Monday, July 28, 2014

S24O - Sanborn County Park - hidden gem in Santa Cruz Mountains

So here we are doing it again!! 

Gear loaded and ready to roll

Laurie and I finished our second S24O, this time we visited another beautiful County Park near our home. We enjoyed our visit to Sanborn County Park, but then what is there not to enjoy, Big Redwoods, shaded canyons, free hot showers, close proximity to our home, just the right distance to ride! This place has it all and to think of it, that it was always there and yet we "just" discovered it makes it that more exciting. In true tradition of S24O we departed from our home on Friday evening right after we got home from work.  Our camping gear was already packed up during previous days, so all we had to do is change our work clothes load up our panniers on to the bikes and ride. Half  way we stopped for dinner at a local restaurant, and afterwards we continued on our way up toward the Santa Cruz Mountains above a small but affluential town of Saratoga, CA. Decision to ride late in the evening was based on pure pragmatic fact that we were going through a Heat Wave, and temperature was still in the high 90's around 21:00 (09:00PM).  The ride it self was not to challenging until the last mile, Sanborn Road has a 9.5% incline, that required us to walk our bikes for that whole stretch up to the entrance of the Park. By the time we reached our designated campsite it was well after 22:30 (10:30PM) and the heat was still not releasing its grip on Silicone Valley. We quickly set up our camp and made some tea to refresh us, after which we went for a cooling shower.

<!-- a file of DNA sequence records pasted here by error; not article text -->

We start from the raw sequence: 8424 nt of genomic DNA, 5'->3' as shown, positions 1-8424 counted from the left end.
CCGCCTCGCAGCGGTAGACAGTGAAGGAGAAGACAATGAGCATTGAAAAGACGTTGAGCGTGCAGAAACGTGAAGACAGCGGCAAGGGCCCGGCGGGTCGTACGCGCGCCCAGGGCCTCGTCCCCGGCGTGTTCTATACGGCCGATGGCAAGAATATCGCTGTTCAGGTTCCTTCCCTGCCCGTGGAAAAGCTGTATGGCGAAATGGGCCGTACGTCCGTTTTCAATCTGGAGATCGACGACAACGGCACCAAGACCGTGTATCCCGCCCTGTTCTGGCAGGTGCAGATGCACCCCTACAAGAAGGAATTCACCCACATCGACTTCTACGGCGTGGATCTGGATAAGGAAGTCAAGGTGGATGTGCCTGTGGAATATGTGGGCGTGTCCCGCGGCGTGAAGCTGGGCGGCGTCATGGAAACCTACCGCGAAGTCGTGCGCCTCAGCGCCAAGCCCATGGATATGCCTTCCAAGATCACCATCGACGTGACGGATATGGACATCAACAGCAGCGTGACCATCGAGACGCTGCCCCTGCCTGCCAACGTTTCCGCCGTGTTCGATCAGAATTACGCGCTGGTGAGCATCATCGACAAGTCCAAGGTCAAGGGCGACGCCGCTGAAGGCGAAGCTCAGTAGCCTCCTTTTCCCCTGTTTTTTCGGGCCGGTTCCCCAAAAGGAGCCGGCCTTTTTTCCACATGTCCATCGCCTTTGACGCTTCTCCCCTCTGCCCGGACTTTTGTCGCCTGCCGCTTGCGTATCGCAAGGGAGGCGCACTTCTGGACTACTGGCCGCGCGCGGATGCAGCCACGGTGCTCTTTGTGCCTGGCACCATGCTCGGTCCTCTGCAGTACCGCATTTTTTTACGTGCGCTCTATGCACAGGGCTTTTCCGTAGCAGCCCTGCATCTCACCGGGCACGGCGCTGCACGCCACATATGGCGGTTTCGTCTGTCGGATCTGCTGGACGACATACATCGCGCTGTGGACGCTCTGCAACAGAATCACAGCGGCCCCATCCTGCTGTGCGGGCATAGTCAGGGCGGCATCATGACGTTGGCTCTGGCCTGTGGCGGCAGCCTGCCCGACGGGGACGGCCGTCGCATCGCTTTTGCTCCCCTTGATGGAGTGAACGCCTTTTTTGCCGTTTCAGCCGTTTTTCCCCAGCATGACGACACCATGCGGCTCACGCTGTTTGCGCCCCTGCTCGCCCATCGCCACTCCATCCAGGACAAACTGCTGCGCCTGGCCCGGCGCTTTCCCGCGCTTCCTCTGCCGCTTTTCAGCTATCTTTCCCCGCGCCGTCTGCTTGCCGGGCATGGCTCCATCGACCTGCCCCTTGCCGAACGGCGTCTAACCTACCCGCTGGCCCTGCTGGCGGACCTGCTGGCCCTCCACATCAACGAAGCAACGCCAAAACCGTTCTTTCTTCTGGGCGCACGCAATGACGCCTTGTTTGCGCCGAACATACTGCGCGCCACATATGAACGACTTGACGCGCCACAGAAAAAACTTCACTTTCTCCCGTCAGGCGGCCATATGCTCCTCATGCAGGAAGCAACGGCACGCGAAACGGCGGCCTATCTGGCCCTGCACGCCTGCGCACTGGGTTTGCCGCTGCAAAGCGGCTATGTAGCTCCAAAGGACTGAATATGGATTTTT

Preparing our tea using Trangia stove

We fell asleep quickly listening to a small brook babbling over the moss covered rocks in a steep canyon underneath our camp site, and a quiet whisper of ancient redwoods. The night was so hot that we ended up partially removing the rain fly to improve ventilation.

Despite severe drought in California this little brook was running

We woke up with the sunrise and were greeted with a first glance at our location, our camp was perched directly above a canyon that had a small creek running at the bottom. Despite severe drought in California there was plenty of water running over the rocks producing a wonderful ambiance.

Our Camp site was sandwiched between #17and #19 with a little room to spare

If you are looking for more of the privacy I would recommend site #19 which also provided a larger setup spot for a tent(s) and hammock, as well as it was further away from any other campers. Please keep in mind that our neighbors were extremely courteous and quiet so the close proximity was not a big deal at all.

First task of a day...Coffee making